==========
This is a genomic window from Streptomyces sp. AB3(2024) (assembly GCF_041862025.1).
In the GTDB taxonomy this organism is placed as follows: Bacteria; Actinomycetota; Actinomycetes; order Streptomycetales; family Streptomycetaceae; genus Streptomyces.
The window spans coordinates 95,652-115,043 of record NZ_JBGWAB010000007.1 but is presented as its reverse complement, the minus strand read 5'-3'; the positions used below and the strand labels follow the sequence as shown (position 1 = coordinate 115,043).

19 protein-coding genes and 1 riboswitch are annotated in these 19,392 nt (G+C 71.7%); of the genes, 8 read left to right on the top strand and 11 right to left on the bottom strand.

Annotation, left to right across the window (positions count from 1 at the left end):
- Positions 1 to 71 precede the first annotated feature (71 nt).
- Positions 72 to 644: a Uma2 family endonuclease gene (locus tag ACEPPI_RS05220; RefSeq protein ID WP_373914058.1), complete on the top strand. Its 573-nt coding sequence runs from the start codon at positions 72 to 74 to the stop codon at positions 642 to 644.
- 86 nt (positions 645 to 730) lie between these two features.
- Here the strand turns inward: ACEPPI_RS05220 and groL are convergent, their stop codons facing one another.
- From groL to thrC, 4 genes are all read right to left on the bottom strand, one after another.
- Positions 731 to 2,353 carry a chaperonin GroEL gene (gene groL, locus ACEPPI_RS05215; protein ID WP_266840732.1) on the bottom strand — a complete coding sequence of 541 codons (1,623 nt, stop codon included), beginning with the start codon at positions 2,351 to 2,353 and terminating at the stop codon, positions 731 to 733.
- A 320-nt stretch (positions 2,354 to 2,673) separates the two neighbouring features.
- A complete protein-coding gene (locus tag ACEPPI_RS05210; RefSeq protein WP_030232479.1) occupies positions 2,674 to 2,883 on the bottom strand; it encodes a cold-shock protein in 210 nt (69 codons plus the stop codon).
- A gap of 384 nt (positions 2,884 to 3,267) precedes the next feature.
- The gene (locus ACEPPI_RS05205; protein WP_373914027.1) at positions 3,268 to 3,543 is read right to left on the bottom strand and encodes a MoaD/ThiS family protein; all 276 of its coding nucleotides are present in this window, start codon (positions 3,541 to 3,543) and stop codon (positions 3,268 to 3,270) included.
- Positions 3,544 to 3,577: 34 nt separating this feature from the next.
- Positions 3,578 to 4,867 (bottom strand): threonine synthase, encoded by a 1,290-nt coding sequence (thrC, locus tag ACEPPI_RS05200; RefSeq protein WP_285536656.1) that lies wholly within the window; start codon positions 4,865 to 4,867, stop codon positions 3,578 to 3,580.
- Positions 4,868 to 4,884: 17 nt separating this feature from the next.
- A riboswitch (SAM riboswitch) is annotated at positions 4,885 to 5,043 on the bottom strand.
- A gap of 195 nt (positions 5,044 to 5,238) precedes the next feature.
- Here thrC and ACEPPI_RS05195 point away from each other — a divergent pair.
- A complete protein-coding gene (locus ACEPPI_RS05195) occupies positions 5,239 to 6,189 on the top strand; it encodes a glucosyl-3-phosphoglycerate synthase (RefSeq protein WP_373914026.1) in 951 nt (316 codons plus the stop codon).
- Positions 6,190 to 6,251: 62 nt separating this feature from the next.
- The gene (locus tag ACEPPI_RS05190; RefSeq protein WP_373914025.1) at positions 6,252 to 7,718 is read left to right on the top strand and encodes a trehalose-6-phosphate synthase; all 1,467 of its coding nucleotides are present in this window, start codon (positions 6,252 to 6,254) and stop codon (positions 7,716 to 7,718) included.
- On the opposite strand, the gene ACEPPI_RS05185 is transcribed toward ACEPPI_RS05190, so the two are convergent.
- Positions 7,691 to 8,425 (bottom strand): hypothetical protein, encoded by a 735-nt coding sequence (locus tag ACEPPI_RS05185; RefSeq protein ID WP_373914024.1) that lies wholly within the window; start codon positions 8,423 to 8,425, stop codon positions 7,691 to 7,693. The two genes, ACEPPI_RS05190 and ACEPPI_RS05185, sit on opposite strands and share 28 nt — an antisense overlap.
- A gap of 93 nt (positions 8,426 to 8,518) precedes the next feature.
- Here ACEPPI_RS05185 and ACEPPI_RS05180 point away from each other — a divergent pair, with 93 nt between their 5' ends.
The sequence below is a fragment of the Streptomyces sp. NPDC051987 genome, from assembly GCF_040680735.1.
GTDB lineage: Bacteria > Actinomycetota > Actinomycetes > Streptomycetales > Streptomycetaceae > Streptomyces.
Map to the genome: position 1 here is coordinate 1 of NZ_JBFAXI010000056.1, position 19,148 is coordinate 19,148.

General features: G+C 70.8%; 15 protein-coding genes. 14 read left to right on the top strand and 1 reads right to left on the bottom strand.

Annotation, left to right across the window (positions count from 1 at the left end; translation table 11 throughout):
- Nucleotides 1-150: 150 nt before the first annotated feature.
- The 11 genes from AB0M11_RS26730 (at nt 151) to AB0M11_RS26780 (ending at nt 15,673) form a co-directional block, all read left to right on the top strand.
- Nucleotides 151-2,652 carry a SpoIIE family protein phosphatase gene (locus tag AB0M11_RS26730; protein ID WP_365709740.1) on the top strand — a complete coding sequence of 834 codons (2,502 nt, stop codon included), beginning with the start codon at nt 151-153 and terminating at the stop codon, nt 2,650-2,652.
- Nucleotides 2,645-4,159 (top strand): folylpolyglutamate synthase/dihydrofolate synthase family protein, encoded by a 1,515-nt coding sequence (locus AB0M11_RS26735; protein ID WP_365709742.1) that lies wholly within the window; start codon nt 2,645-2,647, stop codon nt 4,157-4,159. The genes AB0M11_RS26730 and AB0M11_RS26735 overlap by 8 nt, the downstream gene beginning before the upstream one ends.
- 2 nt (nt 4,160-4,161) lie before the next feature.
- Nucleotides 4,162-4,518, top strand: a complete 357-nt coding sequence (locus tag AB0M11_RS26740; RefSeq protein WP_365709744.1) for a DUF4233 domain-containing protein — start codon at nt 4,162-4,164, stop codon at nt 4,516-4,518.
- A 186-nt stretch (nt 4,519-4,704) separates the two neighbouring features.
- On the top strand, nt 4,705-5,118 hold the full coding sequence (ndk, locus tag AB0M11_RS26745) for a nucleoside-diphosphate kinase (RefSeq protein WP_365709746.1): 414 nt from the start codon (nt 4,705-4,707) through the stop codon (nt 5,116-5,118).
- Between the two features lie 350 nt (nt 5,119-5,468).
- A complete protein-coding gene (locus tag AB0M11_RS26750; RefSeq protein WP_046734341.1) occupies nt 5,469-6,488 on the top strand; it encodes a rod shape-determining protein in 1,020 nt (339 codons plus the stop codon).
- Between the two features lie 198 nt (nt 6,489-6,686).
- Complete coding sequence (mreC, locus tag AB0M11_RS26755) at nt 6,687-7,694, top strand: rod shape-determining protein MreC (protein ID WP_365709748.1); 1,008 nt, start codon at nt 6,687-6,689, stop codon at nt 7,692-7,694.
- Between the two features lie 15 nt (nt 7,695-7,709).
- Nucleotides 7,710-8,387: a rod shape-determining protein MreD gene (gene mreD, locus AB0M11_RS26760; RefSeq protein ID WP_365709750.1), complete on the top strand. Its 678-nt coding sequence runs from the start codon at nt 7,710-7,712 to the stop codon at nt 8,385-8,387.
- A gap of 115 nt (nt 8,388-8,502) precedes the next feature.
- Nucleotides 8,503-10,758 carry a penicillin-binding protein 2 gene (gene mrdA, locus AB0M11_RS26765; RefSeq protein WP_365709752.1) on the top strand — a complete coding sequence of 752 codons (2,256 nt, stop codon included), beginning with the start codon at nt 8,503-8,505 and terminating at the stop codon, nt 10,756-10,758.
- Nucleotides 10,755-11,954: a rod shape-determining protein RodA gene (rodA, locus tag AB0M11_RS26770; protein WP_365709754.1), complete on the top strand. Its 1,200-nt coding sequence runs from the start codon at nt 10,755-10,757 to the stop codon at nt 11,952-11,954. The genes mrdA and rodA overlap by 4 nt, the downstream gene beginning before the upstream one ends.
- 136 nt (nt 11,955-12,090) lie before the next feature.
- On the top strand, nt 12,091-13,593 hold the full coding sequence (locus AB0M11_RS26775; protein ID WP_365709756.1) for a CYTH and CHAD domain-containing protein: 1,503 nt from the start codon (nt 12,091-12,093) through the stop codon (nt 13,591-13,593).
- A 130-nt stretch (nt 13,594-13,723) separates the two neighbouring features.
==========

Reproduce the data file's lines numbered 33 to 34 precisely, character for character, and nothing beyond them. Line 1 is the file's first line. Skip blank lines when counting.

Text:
Annotation, left to right across the window (positions count from 1 at the left end; translation table 11 throughout):
- Nucleotides 1-150: 150 nt before the first annotated feature.